Taylor fighting fit for world No.1 battle
Phil 'The Power' Taylor has admitted losing his world number one status to Michael van Gerwen had been a well-needed kick up the backside - but now he is fighting fit and ready to regain what he considers rightfully his.
Twice in the last three years Taylor has been dumped out of the PDC World Championship at the second round stage while carrying the tag of tournament favourite, but in typical Taylor fashion he returned in between early exits to seal a record 16th world crown.
However, subsequent to his defeat to Michael Smith at Alexandra Palace in December, Taylor has lost his world No. 1 status to his latest arch rival. There have been many of them over the years, but now van Gerwen possesses two prestigious titles which Taylor wants back.
Hearn: The world is our oyster
- There is no denying that, year on year, darts has consistently increased in its popularity. Yet again, PDC chairman Barry Hearn has upped the prize money, with the 2014 calendar now carrying over £7 million in winnings.
- The Premier League has been extended to 16 weeks instead of 15, and Hearn believes the sport will continue to grow further.
- "The Premier League has just grown and grown," Hearn told ESPN. "Every year I just wait for the bubble to burst. It's everyone's Thursday night. The game has grown beyond our wildest expectations and the players are benefiting from seeing hugely increased prize funds.
- "It's like a snowball going down the side of a mountain and picking up more snow and when it gets to the bottom, it's a huge size. That seems to be what's happening with darts, it's a global expansion that I've not seen since perhaps the early days of snooker since the 1980s. The world's our oyster, to be quite honest with you.
- "It's giving people a chance to achieve their dreams. It's all about ability, level playing fields and if you're good enough, you're going to change your life. And if you're not, you better get another job."
With the 16-week Premier League circus making its annual return on Thursday, these two tungsten heavyweights collide at Liverpool's Echo Arena on opening night - a replay of the 2013 final in which Taylor narrowly lost out to Van Gerwen.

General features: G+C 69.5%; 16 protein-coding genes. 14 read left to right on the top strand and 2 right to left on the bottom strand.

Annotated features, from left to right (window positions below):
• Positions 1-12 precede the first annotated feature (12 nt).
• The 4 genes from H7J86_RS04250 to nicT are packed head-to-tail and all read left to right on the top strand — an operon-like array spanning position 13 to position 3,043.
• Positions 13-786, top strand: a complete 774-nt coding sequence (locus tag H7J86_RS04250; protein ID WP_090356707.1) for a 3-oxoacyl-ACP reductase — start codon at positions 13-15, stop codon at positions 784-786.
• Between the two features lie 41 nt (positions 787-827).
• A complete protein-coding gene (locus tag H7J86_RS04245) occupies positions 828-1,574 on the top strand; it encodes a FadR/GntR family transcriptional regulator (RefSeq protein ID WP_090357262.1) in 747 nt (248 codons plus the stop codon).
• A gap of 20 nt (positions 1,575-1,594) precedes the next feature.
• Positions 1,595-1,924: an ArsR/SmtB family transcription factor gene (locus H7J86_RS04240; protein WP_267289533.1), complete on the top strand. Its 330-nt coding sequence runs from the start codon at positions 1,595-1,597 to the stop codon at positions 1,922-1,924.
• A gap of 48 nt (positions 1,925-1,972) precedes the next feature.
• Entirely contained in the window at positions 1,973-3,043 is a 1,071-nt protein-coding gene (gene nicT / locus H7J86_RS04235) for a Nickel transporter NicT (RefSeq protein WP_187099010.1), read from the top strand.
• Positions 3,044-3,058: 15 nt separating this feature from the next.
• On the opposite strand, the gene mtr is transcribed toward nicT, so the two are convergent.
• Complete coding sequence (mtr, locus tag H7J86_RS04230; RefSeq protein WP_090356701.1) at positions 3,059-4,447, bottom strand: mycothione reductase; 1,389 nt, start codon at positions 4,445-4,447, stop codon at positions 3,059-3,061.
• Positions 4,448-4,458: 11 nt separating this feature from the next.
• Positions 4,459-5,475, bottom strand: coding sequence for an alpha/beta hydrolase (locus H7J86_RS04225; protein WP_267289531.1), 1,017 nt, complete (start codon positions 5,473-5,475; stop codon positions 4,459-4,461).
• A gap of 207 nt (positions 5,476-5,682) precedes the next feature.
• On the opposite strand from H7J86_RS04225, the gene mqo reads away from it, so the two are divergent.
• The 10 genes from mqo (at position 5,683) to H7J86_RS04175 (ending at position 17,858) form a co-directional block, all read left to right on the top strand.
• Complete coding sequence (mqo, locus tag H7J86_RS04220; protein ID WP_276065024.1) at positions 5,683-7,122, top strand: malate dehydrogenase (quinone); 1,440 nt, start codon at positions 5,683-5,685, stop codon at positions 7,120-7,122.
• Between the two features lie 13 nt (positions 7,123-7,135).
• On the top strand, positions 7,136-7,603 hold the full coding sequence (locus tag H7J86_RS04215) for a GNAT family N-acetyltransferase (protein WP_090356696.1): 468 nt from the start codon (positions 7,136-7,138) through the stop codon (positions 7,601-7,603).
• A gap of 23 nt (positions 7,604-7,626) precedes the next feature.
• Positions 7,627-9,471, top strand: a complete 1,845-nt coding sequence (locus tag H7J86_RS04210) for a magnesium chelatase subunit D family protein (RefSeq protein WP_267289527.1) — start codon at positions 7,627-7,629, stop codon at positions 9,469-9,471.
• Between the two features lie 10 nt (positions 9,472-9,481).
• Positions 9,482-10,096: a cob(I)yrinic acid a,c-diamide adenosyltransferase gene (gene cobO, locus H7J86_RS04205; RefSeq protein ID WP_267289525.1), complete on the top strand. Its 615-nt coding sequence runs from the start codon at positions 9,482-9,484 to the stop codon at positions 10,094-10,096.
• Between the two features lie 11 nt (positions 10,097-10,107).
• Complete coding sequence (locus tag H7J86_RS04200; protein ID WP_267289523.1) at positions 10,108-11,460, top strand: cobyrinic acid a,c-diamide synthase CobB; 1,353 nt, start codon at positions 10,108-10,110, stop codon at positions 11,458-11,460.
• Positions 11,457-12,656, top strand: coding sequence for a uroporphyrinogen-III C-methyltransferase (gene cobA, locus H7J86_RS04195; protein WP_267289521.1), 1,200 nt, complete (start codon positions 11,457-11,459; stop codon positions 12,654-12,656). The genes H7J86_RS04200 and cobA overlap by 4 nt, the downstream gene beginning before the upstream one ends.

Armed with a new set of arrows and a fresh, ravenous attitude, Taylor is firmly focused on winning everything in his sights throughout the new season.
"I've got a new lease of life, the whole shebang is different," Taylor told ESPN. "I've been in retreat for three weeks; I've been in the mountains of Portugal, miles from anywhere, and loved it. Walking ten to 12 miles a day, swimming, and the sauna - it was like a training camp. Like a boxer would, really.
"I'm really looking forward to getting back on top again. I've lost my world number one which I'll be challenging for again this year, which is good. I do think Michael deserved it. Now it's up to me to get off my backside and put it right.
"It was a good kick up the backside for me. The beauty about it is, the older I get I'm still learning and trying to improve."
It is no surprise that players constantly switch equipment. During this year's world championship at Ally Pally, Peter Wright used two different sets of darts on his way to the final. That run earned him a debut spot in the Premier League.
And despite possessing over 75 major titles to his name, Taylor is not immune to adapting his game either. The old equipment - and sponsors - which helped him dominate the sport for so long have since been replaced, for now Taylor realises he cannot afford to rest on his laurels. He needs a fresh challenge.
Barry Hearn, the chairman of the PDC who also manages Taylor, cannot help but agree.
"To be honest with you, it's exactly what he needs," Hearn told ESPN. "When you've won as much as Phil's won over the years - 16 world championships and 200 other titles over 25 years, you've gone past the kick up your bum stage.
"He's number two in the world - he doesn't like being number two, he wants to be number one. He likes to win, he's a competitive animal. Now he's come out with a new range of darts - he likes them - they've motivated him to play and practise. That's good news for me but it could be bad news for some of the other players, so let's wait and see."
Changes do not just come with equipment, but also status. Van Gerwen dominated the headlines with his maiden world championship win and went on to clean up at the annual PDC awards dinner recently. It was not exactly a baron year for Taylor, but like a true champion of any sport he admitted he was not properly satisfied - and he hated seeing someone else lift the Sid Waddell Trophy.
"I think six out of nine majors wasn't bad, you know," Taylor said. "People always say I could've done better, which I could have done. But the big one was the world championships and I'd give up all the other six for that one. I won more money than [the winner of] the world championship, but that's the big one - that's the one everyone wants to win.
"I had to go away, I wasn't very well to be honest with you, so I went away to get myself right. Barry didn't like it, don't get me wrong - he gave me a bit of a telling off but that's tough - I've got a tough year ahead of me.
"I'm 53 now, so I've got to think about what I'm doing and I've got to time it all properly. But I feel better now than I've ever felt in my life - I'm absolutely buzzing."
There is no doubt Van Gerwen will go on and win plenty more majors - he has too much talent not to - but to suggest Taylor is finished would be naïve. At 53 years old, he is just getting started again.